Sep 072015 1 Response

How to Make Facebook Enjoyable

At its best, Facebook is great.

  • It’s a good place to meet new people.
  • It’s a wonderful source of useful information.
  • It shrinks the world allowing relationships to endure despite geographical separation.
  • It connects people with similar passions or beliefs.

How many friends from my childhood have I reconnected with over the past few years?

How many friends have I stayed connected with despite living thousands of miles away?

How many new friends have I made because of a common connection or similar cause?

Facebook is great. (See: Seven Proverbs for Facebook)

Except when it’s not.

At its worst, Facebook is awful.

  • It’s filled with political rants.
  • It’s overrun with poor sales pitches.
  • It’s a primary source for misleading information.
  • It’s often a colossal waste of time.

How often does a friend’s post make you want to scream?

How many people can share an article before realizing it’s false?

How frustrating is it to comment on someone’s post only to realize it does no good?

Facebook is great and it is awful. But thankfully there are a few little tricks we can use to make it more enjoyable. (See: Stop Breaking the Ninth Commandment on Facebook)

Why Your News Feed is Filled with People You Hate

Ironically, we often make Facebook worse than it has to be. I’m not talking about making dumb posts (although if we would post better, Facebook would be better). I’m talking about the common lack of understanding of how Facebook works.

Consider the common approach: A friend posts something we don’t like–maybe it’s a political opinion we believe is wrong, or it’s a post with multiple grammatical mistakes (their, they’re, there), or it’s just something that makes us mad. So we click on it, read other comments, or even  comment on it ourselves to show our opinion or displeasure.

But do you know what Facebook does in response to our engagement with a post (either a click, comment, or share)? Their algorithm takes our interaction as a desire to see more things from the person. So the next time they post, Facebook makes it more likely for us to see what they have posted. Chances are, it will be something we don’t like. If we comment again, Facebook thinks we love what they are posting so it shows us more of their posts.

It becomes a cycle toward Facebook hell. (See: Don’t Be a Facebook Piranha)

If the only time you interact on Facebook is with the things you do not like, your news feed will quickly be filled with things you hate.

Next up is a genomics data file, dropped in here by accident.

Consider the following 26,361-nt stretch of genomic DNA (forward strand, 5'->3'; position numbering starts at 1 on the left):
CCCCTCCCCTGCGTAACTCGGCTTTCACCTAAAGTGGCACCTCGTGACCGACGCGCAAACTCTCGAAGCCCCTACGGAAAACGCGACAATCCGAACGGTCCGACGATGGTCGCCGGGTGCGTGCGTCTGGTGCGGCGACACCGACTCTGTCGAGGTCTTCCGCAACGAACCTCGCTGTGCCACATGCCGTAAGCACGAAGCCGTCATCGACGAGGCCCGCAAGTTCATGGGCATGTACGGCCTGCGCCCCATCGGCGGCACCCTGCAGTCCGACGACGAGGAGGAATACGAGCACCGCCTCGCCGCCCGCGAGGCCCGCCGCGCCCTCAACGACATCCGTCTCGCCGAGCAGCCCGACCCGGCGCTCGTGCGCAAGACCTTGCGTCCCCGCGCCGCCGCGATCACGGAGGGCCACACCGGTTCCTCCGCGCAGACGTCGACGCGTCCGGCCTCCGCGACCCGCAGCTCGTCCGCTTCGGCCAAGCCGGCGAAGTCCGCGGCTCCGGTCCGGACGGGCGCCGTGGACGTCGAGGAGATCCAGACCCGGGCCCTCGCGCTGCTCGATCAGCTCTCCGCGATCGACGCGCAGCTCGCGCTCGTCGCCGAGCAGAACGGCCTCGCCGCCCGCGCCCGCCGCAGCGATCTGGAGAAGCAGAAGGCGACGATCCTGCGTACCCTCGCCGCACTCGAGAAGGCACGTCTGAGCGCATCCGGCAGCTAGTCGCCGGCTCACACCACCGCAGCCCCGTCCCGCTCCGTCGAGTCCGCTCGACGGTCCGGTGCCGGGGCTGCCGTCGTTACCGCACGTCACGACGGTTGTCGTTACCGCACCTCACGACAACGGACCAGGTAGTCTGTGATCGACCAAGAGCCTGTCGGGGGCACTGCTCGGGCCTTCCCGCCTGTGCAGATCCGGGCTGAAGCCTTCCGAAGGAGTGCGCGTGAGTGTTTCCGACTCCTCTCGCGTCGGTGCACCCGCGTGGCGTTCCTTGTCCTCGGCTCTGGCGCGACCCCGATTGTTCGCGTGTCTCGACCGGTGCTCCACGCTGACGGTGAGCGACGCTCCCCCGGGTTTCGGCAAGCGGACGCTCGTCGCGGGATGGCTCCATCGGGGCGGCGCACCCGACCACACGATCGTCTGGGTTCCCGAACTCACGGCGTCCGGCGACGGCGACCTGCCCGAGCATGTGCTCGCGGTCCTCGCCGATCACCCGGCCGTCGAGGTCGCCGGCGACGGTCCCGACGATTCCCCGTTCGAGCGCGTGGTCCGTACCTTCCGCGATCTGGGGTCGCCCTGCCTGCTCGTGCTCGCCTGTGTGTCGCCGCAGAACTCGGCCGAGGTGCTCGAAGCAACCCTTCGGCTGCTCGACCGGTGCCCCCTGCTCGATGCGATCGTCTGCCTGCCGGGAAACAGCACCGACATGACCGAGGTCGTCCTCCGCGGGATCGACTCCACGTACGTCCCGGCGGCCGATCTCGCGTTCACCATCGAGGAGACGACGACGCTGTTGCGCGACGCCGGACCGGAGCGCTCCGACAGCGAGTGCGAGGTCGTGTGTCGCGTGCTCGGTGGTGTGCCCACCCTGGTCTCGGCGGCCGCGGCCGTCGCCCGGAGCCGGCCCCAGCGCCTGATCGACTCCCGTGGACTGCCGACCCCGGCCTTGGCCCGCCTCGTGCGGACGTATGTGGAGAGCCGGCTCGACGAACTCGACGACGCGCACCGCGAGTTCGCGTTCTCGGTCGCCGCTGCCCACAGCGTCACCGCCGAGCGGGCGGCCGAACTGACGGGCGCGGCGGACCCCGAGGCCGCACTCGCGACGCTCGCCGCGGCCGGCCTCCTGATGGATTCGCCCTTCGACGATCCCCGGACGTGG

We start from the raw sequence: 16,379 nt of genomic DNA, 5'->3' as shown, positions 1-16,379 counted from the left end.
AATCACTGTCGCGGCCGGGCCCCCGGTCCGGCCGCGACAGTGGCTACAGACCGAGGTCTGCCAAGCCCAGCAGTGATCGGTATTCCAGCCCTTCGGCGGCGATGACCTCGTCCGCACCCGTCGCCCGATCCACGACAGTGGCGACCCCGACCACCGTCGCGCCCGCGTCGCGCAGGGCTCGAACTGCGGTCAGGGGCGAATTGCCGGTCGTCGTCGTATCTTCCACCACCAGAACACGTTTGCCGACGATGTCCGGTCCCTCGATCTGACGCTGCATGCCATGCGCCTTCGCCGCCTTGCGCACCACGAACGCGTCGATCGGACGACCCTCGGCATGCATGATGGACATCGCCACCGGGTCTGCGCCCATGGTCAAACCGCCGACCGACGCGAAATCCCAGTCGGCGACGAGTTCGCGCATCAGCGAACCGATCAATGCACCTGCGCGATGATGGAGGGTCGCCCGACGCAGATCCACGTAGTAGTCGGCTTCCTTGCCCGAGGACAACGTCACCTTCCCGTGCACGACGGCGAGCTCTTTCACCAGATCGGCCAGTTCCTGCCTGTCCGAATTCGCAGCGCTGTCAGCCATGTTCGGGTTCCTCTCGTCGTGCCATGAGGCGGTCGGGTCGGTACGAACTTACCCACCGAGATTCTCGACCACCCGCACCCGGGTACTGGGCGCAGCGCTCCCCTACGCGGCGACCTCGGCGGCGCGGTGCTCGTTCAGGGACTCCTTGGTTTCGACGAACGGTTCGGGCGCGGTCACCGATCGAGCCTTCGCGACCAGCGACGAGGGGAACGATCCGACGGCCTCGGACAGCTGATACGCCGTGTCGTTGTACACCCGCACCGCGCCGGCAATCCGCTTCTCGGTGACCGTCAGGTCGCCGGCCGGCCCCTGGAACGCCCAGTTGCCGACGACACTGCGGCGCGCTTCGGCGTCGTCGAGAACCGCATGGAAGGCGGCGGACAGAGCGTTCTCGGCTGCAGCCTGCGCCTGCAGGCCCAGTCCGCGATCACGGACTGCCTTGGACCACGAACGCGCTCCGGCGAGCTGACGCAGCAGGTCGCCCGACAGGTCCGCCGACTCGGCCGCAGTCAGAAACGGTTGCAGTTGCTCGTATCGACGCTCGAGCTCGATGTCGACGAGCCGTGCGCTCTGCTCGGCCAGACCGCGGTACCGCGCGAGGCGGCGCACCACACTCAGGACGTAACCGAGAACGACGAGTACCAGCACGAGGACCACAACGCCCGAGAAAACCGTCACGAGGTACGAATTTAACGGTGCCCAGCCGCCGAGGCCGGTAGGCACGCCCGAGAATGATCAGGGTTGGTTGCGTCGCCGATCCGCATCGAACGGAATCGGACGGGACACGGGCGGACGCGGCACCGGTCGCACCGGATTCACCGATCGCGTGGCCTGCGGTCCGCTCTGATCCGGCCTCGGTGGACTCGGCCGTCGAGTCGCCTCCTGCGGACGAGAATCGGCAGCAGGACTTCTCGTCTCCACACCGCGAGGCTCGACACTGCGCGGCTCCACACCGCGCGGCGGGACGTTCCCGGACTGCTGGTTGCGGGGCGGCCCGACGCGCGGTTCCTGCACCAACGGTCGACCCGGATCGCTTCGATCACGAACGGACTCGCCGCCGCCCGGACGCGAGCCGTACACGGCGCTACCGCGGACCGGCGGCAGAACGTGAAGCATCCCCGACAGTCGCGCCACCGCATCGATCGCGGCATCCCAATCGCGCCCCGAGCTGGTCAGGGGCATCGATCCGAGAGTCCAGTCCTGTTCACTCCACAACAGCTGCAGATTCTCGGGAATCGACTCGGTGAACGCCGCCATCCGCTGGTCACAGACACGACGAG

Many people are unknowingly creating a newsfeed they dislike.

But it doesn’t have to be this way.

How to Make Facebook More Enjoyable

There are two key steps to make Facebook more enjoyable.

First, realize every interaction you make is a signal to Facebook of what you want to see. Positive or negative, Facebook will reward your information by showing that person more.

You must use interactions like relationship currency. Only spend money on those people or things you want to see more of. Every time you are tempted to correct someone’s grammar, fight someone’s political perspective, troll others’ comments on a post, or comment on someone’s post you really don’t like, you must ask yourself: Is this one comment worth seeing more from this person?

If the answer is ‘yes,’ then click or comment. But if the answer is ‘no,’ refuse to interact and over time the person will slowly disappear from your feed. (See: Like, What if Facebook is Right?)

Second, if someone is really irritating to you, use the hide feature. You can tell Facebook you don’t want to see the posts from someone without that person every knowing it. They will see you are still friends and never know you have hidden (or “unfollowed”) them. (See: Controlling What You See In Your Newsfeed).

You are not obligated to be friends with someone on Facebook. It is your page and you can do with it whatever you wish. However, many people are like me and the idea of blocking someone or unfriending them is scary. I can never imagine unfriending someone I know. But I do regularly hide people because I want to have a different Facebook experience than what they offer.

As friends, they can still see my posts; I can view their page; we can comment to each other; and we can send private messages to one another. But on a daily basis, I do not see what they are posting. My guess is that many people have hidden me because they don’t want to see my blog. That’s their right. (See: What Facebook Gets Horribly Wrong)

The hide feature is a great way to stay friends without losing your mind.

Many people have no idea how much control they have over what they see on Facebook. It’s not nearly as much as I would like, but it is far more than many realize. Use Facebook wisely and it will become more enjoyable.

If you could make one change to Facebook, what would it be?


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